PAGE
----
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Mysterious 'hum' keeping West Seattle up at night

Jake Ellison

The West Seattle “hum,” a loud noise of unknown origins that enveloped the neighborhood several years ago, has returned with “a vengeance.”

The resurgent thrumming humming sound has people talking and guessing what’s causing it. According to the editor of West Seattle’s popular news blog, its origins remain a mystery.

“After a few years of it only coming up once in a while, a few days ago, over the Labor Day weekend, it came up with a vengeance,” said Tracy Record, the editor of the West Seattle Blog. “It’s a little cringing to notice that people want to make a joke out of this because I don’t believe this is people hallucinating. There is something out there. There is a noise out there. It’s not the theory that there is an inter-planetary hum that we’ve been hearing in England for twenty years and it’s frustrating that you can’t necessarily pinpoint it.”

So far, Record said, theories about the sound’s origins center on the “industrial zone around the Duwamish River.”

Theories abound

Residents think the sound could be coming from the nearby industrial cement plant, the slightly more distant Boeing Field, or big ships reverberating in the waters of the Duwamish, a heavy industrial waterway leading to Puget Sound.

“A reputable source from Highland Park emailed us,” Record said, “and told us that she and her spouse had driven eastward toward (the noise) a few nights ago and felt that it was coming from a ship parked on the Duwamish River.”

Record said she herself heard the “oscillating” sound on the west side of the neighborhood, but it didn’t seem to reach the “deafening” levels that witnesses on the east side of the neighborhood claim.

“I could still hear it through my earplugs,” one commenter wrote on the blog’s story. “Hard to fall asleep with it.”

Update 09/07/12: A new theory has been proposed by KING 5: It's fish!

A number of tips led us to the University of Washington's Marine Biology program. Yes, the Midshipman fish, an ugly creature with an odd mating call, could indeed be the sound. Nearby buildings or the hulls of ships could be acting as giant sub-woofers carrying the low frequency sound for miles.

Not an illusion

The sound has been recorded on a smartphone, proving too that it isn’t just a bit of mass hysteria.

… something people in the Northwest are no stranger to. Of particular note was the “Windshield Pitting Incident” that had everyone in the region going crazy.

We covered that anomaly in our “I Wonder Why …?” series:

Police were called, road blocks set up.
It’s 1954, early spring, and tiny chips, pits and dings are popping up on car windshields throughout the Puget Sound region at an alarming rate. Suddenly, communities from Anacortes to Tacoma are in the grip of a textbook case of mass hysteria.

We’re also not alone in experiencing a environmental “hum.”

New Zealand’s Massey University computer scientists are investigating a similar “hum.” Dr. Tom Moir of Massey told Boing Boing that they don’t have a concrete answer yet. But…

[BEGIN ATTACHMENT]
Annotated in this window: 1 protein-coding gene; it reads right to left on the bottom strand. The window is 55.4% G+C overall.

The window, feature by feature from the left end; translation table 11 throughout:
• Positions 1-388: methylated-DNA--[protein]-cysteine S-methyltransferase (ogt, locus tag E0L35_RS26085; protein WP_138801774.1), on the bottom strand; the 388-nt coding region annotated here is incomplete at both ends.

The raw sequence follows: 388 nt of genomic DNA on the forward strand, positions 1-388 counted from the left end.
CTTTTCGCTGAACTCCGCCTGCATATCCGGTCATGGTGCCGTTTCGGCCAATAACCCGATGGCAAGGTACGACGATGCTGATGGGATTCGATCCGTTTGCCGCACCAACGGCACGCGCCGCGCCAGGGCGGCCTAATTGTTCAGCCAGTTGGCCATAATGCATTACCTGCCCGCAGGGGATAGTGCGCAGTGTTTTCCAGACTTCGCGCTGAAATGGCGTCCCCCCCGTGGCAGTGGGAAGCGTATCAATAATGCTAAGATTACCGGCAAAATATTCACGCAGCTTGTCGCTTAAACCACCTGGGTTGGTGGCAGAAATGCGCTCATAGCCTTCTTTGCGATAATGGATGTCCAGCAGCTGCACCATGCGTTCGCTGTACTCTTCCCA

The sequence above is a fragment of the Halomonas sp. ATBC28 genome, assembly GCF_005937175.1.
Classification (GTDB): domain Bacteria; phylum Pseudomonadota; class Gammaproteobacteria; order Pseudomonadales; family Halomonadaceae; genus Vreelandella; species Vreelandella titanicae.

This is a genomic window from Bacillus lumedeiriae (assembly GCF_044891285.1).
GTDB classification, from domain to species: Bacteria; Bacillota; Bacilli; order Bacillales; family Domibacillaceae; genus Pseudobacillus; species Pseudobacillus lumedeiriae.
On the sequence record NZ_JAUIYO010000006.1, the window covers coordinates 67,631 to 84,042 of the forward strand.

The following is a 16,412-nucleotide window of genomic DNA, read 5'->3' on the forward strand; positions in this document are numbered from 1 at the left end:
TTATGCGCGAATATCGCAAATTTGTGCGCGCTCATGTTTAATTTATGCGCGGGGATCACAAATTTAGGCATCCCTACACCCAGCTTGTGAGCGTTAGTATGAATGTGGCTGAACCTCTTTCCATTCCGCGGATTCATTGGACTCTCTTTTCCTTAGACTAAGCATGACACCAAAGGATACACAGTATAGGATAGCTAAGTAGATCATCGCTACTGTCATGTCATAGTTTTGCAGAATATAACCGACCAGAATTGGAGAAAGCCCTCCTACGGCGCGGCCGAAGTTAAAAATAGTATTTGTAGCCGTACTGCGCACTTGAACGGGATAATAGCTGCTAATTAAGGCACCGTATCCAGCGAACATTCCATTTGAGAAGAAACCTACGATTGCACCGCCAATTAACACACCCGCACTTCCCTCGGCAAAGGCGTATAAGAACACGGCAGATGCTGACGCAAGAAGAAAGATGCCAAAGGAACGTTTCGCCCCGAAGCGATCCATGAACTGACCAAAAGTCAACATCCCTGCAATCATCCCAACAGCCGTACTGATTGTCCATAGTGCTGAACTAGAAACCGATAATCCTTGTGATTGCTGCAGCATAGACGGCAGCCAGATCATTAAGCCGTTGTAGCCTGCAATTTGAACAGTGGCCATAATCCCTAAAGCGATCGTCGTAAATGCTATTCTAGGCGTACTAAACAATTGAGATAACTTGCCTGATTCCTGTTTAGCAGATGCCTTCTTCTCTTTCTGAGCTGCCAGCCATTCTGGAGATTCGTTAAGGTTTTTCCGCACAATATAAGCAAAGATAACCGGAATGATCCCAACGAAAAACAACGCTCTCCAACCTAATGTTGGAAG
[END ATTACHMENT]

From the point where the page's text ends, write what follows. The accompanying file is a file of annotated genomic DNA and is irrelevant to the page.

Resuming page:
“At this stage we believe there are two possible explanations. The hum could be a very low frequency sound that only some people can hear. Or, it could be that microwaves in the atmosphere trigger a hum like sound in the heads of some people that would not necessarily be heard by others or picked up by recording equipment.”

BBC News reported in 2009 on “strange low-frequency hums that have annoyed people” and stimulated conspiracy theories. The most famous unexplained noises in the UK are the Bristol Hum and the Largs Hum.

Audiologist Dr. David Baguley and Researchers from the University of Salford have been studying the sounds and the reactions of those who hear it. One theory proposed by Baguley can simply be seen as fixation. When one becomes fixated on an innocuous background sound their concentration becomes obsessive raising the volume of the body’s “internal gain.”

City has been notified

Residents have complained to the city, and Record said in an update to her blog post, that Seattle’s Department of Planning and Development is looking into the matter.

Bryan Stevens said in a note to the blog:

“We’ve received a few more complaints which will help to narrow down the search for our inspectors. We have two noise inspectors for the entire city, so we really don’t have resources to hunt down a noise source. But with the recent complaints and the noise clip in the blog, our inspectors now know what people are hearing and what area may be causing it.”

However, the source still has yet to be identified.

"... The city has this rule where they say that they can only investigate if you tell them exactly where it’s coming from," Record said, "and people are saying ‘no’ you’re the city you need to find out for us because we can’t tell, its not as easy as reporting a chronic barking dog.”

Junior Communication major at Pacific Lutheran University.